Huawei smartphones equipped with Kirin chipset see price hikes amid supply concerns
Published: Sep 01, 2020 12:22 AM

Huawei showcases the Kirin 980 chip along with other devices at the South & Southeast Asia Commodity Expo and Investment Fair in Kunming, Southwest China's Yunnan Province in June, 2019. Photo: IC

Huawei's high-end smartphones equipped with its self-developed Kirin chipset have seen price hikes in non-franchised stores, a source familiar with the matter told the Global Times on Monday.

An employee of a Shenzhen-based dealer who spoke on condition of anonymity said that the price of a Huawei Nova 7 SE, a high-end smartphone that uses the HiSilicon Kirin 820 5G chipset, has risen by 100 yuan this week due to the "impact from market fluctuations."

"There will be a price surge soon," the employee noted.

Due to the inventory shortage of Huawei's Kirin chips, prices of the Huawei Mate, P40, and Nova series have also increased, according to a report by domestic news outlet, citing sources from Huaqiangbei, an electronics parts market in Shenzhen, South China's Guangdong Province.

At a Huawei flagship store in Shenzhen's Nanshan district, the Global Times noticed that the price of Huawei handsets is the same as the pricing on Huawei's official website.

A salesperson in a Huawei authorized store in Beijing told the Global Times on Monday that there has been no official price hike for any model.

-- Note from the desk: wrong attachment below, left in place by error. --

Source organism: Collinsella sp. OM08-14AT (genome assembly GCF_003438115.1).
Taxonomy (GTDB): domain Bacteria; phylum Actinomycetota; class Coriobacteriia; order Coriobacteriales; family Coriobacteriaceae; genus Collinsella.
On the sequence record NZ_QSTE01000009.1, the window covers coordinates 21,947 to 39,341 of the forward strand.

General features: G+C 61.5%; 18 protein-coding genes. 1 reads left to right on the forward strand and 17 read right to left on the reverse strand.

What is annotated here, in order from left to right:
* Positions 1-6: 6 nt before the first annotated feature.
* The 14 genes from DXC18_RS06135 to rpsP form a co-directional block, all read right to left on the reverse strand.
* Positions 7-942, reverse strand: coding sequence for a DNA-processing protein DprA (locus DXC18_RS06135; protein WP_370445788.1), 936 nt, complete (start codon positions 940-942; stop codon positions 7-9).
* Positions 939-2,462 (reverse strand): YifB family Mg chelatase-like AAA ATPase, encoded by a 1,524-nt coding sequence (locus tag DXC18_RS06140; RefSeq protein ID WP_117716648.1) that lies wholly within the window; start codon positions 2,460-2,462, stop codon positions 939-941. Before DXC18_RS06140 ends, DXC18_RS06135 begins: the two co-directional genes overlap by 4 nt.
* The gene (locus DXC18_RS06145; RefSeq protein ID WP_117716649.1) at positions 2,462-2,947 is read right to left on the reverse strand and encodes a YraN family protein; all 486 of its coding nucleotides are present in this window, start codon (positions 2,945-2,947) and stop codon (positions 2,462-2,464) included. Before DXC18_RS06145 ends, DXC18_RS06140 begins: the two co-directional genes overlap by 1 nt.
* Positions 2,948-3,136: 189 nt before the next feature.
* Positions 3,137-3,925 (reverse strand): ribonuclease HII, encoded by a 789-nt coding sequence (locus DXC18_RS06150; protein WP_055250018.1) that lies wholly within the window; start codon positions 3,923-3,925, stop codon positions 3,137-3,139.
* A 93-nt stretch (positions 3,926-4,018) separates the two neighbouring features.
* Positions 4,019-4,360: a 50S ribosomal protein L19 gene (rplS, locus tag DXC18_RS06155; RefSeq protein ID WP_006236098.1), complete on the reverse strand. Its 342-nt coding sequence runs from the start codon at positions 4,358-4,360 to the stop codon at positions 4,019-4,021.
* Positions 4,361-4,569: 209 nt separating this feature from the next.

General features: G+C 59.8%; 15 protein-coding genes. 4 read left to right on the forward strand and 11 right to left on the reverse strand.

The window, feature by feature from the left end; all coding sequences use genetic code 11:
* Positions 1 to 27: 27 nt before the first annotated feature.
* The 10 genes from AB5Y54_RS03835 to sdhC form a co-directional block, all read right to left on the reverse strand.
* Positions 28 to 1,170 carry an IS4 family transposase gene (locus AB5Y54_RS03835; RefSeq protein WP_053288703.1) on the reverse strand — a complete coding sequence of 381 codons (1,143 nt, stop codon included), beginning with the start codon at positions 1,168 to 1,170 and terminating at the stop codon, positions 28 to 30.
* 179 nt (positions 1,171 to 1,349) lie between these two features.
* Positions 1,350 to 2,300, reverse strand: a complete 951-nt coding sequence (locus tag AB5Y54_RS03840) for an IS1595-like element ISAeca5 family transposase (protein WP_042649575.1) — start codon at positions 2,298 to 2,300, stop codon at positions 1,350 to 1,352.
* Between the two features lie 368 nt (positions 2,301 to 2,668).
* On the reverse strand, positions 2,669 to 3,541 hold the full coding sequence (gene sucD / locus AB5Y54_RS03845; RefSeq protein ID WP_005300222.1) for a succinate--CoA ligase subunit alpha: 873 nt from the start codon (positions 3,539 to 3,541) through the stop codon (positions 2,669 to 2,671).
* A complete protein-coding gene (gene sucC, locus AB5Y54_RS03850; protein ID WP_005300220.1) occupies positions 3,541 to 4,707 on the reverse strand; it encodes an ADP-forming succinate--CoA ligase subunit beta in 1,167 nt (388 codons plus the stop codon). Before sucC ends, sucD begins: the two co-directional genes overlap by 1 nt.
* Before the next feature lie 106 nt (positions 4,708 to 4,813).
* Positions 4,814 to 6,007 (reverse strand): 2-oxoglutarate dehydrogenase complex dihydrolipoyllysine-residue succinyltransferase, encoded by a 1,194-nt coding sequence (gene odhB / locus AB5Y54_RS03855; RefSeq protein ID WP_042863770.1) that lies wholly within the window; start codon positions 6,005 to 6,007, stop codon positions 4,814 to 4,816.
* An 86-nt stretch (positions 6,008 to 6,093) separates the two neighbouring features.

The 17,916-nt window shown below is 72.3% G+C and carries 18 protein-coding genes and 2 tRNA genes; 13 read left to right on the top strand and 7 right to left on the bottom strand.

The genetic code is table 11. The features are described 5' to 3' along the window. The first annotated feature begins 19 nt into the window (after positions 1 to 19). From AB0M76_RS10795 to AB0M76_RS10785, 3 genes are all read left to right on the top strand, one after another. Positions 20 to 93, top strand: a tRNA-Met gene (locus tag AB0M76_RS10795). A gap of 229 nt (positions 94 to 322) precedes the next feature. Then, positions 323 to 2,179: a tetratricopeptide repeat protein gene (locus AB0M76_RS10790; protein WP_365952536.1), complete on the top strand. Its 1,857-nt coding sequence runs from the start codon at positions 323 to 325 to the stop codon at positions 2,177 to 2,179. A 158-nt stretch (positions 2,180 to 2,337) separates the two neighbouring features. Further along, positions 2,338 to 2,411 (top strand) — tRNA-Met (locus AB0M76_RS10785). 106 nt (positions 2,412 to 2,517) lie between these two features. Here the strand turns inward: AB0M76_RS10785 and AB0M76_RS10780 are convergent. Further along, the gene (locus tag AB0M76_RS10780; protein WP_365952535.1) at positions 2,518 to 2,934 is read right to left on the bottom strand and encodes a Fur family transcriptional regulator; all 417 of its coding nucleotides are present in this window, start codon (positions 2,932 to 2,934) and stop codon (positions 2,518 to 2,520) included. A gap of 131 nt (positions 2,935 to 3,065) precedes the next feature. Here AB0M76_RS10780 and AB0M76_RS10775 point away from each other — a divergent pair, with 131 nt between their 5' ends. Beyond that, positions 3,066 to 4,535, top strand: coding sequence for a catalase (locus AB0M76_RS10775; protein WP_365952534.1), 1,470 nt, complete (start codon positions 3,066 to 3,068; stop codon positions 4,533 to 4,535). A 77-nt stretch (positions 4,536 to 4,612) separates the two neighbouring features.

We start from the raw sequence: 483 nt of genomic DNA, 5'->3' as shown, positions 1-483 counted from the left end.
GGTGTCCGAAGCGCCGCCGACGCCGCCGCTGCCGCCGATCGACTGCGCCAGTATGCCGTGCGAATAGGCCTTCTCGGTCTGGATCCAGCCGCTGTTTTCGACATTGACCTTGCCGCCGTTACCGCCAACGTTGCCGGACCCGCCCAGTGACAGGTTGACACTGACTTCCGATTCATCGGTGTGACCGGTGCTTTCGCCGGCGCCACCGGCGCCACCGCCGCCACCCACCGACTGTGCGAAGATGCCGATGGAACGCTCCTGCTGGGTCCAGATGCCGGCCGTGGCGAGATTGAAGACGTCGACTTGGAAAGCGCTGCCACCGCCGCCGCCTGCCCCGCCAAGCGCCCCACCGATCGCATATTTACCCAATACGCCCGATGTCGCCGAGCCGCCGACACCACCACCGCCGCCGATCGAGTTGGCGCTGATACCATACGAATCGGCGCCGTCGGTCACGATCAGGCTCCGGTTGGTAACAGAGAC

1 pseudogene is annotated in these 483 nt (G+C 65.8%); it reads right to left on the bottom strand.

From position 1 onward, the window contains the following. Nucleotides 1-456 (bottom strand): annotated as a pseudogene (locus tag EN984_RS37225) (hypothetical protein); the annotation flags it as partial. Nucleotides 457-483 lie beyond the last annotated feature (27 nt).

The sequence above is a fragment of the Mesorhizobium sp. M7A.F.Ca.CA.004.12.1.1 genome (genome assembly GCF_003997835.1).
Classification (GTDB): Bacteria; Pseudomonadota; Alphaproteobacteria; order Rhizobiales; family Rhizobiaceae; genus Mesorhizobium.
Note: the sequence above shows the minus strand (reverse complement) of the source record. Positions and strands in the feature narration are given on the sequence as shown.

However, "due to the supply shortage, the products sold by [non-authorized dealers] have seen price hikes," said a Huawei salesperson, according to the report.

The report also cited a merchant based in Huaqiangbei who claimed that prices of Huawei's high-end smartphones equipped with Kirin chips have generally gone up by 300 yuan, and some distributors have begun to stock up on Huawei phones.

A Chinese consumer surnamed Li told the Global Times on Monday that "if Huawei's smartphones that come powered by the flagship Kirin chip cannot be bought someday in the future, it is worth having one for the collection."

The market fluctuation came after a senior executive of Huawei announced recently that the Mate 40 could be the last smartphone to be equipped with a Kirin processor.

The much-expected Mate 40 smartphone is set to be released in September this year.

Richard Yu Chengdong, chief executive of the company's consumer business group, said earlier in August during a China Info100 summit that the Kirin series of chips will not be produced after September, and Huawei's Mate 40 will become an "out of print" mobile phone with high-end Kirin chips.

Amid the US government's further crackdown on Huawei by preventing the Chinese telecommunications giant from obtaining semiconductors without a special license - including chips made by foreign firms that have been developed or produced with US software or technology - Huawei has been actively seeking a way out.

TSMC, the Taiwan-based semiconductor foundry, said it did not take any new orders from Huawei after May 15, and their final shipment to Huawei will have been completed by September 14.

Despite the supply pressure, Huawei surpassed Samsung for the first time to become the world's largest smartphone company in terms of shipments in the second quarter of 2020, according to data released by Canalys. With shipments of 55.8 million units, Huawei took the largest global market share of 19.6 percent, ahead of Samsung and Apple.